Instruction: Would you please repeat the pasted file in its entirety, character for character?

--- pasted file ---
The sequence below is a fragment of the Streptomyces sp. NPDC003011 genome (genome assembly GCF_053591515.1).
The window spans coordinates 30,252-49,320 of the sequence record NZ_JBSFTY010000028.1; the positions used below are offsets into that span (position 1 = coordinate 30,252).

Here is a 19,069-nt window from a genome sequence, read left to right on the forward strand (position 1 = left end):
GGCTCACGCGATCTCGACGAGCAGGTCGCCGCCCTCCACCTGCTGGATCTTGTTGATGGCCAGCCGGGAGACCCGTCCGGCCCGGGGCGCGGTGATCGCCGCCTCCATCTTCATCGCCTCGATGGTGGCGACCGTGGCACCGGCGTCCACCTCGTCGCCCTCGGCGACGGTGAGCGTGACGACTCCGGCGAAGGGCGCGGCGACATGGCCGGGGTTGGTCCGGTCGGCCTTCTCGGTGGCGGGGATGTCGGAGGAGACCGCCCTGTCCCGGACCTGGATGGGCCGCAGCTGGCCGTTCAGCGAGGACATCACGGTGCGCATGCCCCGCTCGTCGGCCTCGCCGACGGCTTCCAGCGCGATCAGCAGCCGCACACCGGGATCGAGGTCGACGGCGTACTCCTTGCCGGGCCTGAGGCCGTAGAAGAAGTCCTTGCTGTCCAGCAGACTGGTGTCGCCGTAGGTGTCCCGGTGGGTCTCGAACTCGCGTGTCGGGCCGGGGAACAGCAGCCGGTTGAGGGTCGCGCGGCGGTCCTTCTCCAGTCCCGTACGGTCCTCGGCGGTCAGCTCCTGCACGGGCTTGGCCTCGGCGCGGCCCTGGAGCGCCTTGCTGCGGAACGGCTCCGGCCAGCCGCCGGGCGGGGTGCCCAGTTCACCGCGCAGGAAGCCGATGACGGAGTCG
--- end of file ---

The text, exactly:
The sequence below is a fragment of the Streptomyces sp. NPDC003011 genome (genome assembly GCF_053591515.1).
The window spans coordinates 30,252-49,320 of the sequence record NZ_JBSFTY010000028.1; the positions used below are offsets into that span (position 1 = coordinate 30,252).

Here is a 19,069-nt window from a genome sequence, read left to right on the forward strand (position 1 = left end):
GGCTCACGCGATCTCGACGAGCAGGTCGCCGCCCTCCACCTGCTGGATCTTGTTGATGGCCAGCCGGGAGACCCGTCCGGCCCGGGGCGCGGTGATCGCCGCCTCCATCTTCATCGCCTCGATGGTGGCGACCGTGGCACCGGCGTCCACCTCGTCGCCCTCGGCGACGGTGAGCGTGACGACTCCGGCGAAGGGCGCGGCGACATGGCCGGGGTTGGTCCGGTCGGCCTTCTCGGTGGCGGGGATGTCGGAGGAGACCGCCCTGTCCCGGACCTGGATGGGCCGCAGCTGGCCGTTCAGCGAGGACATCACGGTGCGCATGCCCCGCTCGTCGGCCTCGCCGACGGCTTCCAGCGCGATCAGCAGCCGCACACCGGGATCGAGGTCGACGGCGTACTCCTTGCCGGGCCTGAGGCCGTAGAAGAAGTCCTTGCTGTCCAGCAGACTGGTGTCGCCGTAGGTGTCCCGGTGGGTCTCGAACTCGCGTGTCGGGCCGGGGAACAGCAGCCGGTTGAGGGTCGCGCGGCGGTCCTTCTCCAGTCCCGTACGGTCCTCGGCGGTCAGCTCCTGCACGGGCTTGGCCTCGGCGCGGCCCTGGAGCGCCTTGCTGCGGAACGGCTCCGGCCAGCCGCCGGGCGGGGTGCCCAGTTCACCGCGCAGGAAGCCGATGACGGAGTCG